Under the Equality Act 2010 (“EqA”), sexual harassment occurs where both (1) the perpetrator engages in unwanted conduct of a sexual nature and (2) the conduct has the purpose or effect of either violating the victim’s dignity, or creating an intimidating, hostile, degrading, humiliating or offensive environment for them.
Under current UK law, if a woman is sexually harassed at work by a colleague the individual perpetrator of sexual harassment can be named as a respondent to an employment tribunal claim as well as the employer. Employers can be deemed to be responsible for the perpetrators conduct, which is called vicarious liability, if they have failed to take reasonable measures to protect their workforce. Along with claims under the EqA, victims of sexual harassment in the workplace may also have grounds to claim constructive dismissal if they have felt that they are unprotected in the workplace and have been compelled to resign.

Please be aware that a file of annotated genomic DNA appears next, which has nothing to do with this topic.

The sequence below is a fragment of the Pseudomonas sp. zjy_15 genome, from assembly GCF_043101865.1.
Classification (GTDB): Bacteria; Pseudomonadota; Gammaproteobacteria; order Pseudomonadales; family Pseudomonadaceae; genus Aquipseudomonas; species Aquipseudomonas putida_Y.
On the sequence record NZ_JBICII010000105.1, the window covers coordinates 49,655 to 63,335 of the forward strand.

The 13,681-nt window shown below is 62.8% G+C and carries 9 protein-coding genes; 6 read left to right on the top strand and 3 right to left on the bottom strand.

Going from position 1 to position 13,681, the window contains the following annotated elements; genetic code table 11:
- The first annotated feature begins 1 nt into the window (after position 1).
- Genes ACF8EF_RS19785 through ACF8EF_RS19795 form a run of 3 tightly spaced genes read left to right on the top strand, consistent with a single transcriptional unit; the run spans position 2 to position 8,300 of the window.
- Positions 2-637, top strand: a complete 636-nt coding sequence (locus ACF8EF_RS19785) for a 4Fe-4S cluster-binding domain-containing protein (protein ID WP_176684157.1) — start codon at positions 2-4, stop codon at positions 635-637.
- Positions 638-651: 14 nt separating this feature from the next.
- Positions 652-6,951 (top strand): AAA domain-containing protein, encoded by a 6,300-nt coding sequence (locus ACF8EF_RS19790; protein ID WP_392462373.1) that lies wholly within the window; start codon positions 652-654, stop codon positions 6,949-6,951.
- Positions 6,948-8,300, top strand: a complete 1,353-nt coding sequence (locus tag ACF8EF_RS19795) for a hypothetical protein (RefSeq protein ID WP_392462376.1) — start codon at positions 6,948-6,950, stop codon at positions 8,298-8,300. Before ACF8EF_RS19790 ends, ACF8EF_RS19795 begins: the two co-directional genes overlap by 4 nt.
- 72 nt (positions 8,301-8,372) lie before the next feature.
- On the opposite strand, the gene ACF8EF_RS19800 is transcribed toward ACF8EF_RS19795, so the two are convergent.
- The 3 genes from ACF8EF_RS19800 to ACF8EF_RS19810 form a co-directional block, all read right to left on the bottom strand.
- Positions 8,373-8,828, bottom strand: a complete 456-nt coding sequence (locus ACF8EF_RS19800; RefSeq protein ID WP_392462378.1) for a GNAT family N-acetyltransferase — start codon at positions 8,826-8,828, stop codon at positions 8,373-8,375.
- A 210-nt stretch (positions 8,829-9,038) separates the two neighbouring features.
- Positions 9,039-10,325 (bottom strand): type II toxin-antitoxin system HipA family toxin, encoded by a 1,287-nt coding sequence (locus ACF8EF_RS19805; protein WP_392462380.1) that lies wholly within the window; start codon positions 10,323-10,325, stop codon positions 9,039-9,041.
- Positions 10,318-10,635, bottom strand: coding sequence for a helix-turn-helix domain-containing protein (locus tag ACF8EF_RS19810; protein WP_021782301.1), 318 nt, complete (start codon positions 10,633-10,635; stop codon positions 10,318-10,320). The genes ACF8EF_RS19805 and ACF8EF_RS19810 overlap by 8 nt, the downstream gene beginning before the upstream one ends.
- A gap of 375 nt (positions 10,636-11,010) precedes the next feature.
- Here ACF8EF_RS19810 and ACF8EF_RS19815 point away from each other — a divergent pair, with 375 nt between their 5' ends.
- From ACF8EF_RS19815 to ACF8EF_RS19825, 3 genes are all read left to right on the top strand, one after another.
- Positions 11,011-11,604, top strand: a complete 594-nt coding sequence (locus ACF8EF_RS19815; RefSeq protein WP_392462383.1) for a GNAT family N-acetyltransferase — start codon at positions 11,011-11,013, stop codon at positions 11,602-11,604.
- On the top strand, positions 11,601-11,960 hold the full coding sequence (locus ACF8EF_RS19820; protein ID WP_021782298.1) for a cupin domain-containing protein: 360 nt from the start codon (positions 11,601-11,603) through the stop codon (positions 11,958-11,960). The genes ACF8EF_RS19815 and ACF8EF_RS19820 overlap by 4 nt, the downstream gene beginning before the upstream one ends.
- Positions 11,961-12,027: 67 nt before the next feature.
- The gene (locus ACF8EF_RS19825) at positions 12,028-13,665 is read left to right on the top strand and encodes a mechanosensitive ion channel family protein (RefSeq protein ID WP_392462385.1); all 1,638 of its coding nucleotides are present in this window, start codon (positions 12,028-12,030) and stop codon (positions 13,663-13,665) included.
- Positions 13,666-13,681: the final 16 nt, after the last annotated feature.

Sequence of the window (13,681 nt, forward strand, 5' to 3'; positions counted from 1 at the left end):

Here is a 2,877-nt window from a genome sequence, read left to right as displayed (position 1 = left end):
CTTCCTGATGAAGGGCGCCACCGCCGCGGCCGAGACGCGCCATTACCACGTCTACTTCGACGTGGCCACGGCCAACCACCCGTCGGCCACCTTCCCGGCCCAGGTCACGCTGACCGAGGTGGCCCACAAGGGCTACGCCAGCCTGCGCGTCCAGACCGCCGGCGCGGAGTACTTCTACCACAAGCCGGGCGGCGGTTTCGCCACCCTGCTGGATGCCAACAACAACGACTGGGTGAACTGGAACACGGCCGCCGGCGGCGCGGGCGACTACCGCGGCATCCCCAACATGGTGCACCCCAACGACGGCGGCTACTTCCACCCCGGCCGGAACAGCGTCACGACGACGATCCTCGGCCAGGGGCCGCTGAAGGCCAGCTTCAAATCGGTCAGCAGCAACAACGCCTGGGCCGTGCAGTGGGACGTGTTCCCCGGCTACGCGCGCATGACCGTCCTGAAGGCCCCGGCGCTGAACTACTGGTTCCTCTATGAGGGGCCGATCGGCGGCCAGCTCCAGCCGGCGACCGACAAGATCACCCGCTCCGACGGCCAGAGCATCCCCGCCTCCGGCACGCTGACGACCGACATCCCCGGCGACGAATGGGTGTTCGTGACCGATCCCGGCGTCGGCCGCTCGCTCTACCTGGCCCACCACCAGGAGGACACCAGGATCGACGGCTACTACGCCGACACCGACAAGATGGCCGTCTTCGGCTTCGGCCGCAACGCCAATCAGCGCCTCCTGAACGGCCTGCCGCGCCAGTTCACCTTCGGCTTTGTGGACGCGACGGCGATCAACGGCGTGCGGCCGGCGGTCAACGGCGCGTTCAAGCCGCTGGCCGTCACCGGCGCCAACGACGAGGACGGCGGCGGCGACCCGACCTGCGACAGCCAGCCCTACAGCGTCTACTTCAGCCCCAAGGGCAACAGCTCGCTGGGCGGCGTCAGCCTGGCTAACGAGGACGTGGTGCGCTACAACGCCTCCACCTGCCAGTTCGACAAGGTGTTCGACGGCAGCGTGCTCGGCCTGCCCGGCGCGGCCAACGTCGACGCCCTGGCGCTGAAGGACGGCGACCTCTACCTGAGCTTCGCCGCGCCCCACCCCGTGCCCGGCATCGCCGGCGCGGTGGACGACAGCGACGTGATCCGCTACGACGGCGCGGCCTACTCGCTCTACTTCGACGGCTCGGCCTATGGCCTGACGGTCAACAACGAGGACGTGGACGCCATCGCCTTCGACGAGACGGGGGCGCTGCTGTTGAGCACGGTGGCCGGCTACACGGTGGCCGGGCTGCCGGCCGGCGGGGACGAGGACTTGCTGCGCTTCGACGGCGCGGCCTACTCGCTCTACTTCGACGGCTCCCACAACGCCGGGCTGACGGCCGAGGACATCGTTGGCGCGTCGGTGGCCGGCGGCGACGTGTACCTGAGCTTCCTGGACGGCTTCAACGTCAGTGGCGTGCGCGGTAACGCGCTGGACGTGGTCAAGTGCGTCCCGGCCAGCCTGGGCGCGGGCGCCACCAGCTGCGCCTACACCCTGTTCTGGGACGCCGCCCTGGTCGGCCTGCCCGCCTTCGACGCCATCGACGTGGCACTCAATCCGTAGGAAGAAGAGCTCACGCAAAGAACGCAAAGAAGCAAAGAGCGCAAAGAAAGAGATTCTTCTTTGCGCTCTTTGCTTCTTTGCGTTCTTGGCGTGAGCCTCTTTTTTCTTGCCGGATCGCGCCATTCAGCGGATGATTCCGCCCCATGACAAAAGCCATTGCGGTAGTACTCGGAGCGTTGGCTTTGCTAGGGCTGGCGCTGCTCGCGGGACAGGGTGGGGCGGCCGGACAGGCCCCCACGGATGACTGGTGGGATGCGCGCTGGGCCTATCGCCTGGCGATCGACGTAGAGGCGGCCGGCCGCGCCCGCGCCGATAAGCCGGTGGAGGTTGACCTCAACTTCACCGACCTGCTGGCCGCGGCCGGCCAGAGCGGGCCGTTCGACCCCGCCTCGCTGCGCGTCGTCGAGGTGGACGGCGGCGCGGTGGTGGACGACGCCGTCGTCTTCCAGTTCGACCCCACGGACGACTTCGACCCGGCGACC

If, however, an employee is harassed at work by a third party – for example by a customer, employees have very limited recourse against their employer. However, a Private Member’s Bill (the Worker Protection (Amendment of Equality Act 2010) Act 2023) supported by the government, proposes greater protection to those suffering from harassment in these circumstances. Under the Bill an employer will be liable when a third party harasses an employee during the course of their employment when the employer has failed to take reasonable steps to prevent the harassment. The government has confirmed that this new duty for employers to prevent sexual harassment in the workplace will be introduced as soon as parliamentary time allows – so watch this space.
Women in Spain now have the right to three paid days menstrual leave a month — with the option of extending it to five days. But what are the rights in the UK for women who suffer from painful (and sometimes debilitating) periods?
Currently under UK law, those who experience painful periods are obliged to use their sick leave for time off work. However, with periods happening monthly (and organisations providing limited company sick pay, if any), many women feel disadvantaged or compelled to just struggle through work. Whilst there is currently no indication that UK law will follow in Spain’s footsteps, this recent change to Spanish laws has highlighted this issue which can severely affect women in the workplace.